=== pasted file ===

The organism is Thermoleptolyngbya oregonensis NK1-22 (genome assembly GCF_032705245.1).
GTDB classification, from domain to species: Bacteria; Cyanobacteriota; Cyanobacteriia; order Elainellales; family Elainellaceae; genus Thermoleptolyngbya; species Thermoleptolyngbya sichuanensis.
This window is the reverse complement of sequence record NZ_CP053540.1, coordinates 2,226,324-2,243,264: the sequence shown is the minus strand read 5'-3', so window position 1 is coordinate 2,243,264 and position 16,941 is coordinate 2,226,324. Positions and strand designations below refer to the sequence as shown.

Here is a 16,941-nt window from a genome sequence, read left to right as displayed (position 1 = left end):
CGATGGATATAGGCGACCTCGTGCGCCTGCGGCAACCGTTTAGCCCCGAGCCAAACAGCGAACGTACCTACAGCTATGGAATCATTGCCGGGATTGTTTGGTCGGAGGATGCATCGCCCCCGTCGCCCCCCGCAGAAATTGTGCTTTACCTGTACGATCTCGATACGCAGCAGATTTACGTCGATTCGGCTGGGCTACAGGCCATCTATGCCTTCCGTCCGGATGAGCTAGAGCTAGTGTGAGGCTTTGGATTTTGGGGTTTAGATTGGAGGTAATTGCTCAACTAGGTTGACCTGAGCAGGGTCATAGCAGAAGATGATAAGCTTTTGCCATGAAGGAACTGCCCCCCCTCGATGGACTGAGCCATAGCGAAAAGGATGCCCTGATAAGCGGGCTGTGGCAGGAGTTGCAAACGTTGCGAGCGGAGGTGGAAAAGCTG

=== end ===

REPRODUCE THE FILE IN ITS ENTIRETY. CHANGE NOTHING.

The organism is Thermoleptolyngbya oregonensis NK1-22 (genome assembly GCF_032705245.1).
GTDB classification, from domain to species: Bacteria; Cyanobacteriota; Cyanobacteriia; order Elainellales; family Elainellaceae; genus Thermoleptolyngbya; species Thermoleptolyngbya sichuanensis.
This window is the reverse complement of sequence record NZ_CP053540.1, coordinates 2,226,324-2,243,264: the sequence shown is the minus strand read 5'-3', so window position 1 is coordinate 2,243,264 and position 16,941 is coordinate 2,226,324. Positions and strand designations below refer to the sequence as shown.

Here is a 16,941-nt window from a genome sequence, read left to right as displayed (position 1 = left end):
CGATGGATATAGGCGACCTCGTGCGCCTGCGGCAACCGTTTAGCCCCGAGCCAAACAGCGAACGTACCTACAGCTATGGAATCATTGCCGGGATTGTTTGGTCGGAGGATGCATCGCCCCCGTCGCCCCCCGCAGAAATTGTGCTTTACCTGTACGATCTCGATACGCAGCAGATTTACGTCGATTCGGCTGGGCTACAGGCCATCTATGCCTTCCGTCCGGATGAGCTAGAGCTAGTGTGAGGCTTTGGATTTTGGGGTTTAGATTGGAGGTAATTGCTCAACTAGGTTGACCTGAGCAGGGTCATAGCAGAAGATGATAAGCTTTTGCCATGAAGGAACTGCCCCCCCTCGATGGACTGAGCCATAGCGAAAAGGATGCCCTGATAAGCGGGCTGTGGCAGGAGTTGCAAACGTTGCGAGCGGAGGTGGAAAAGCTG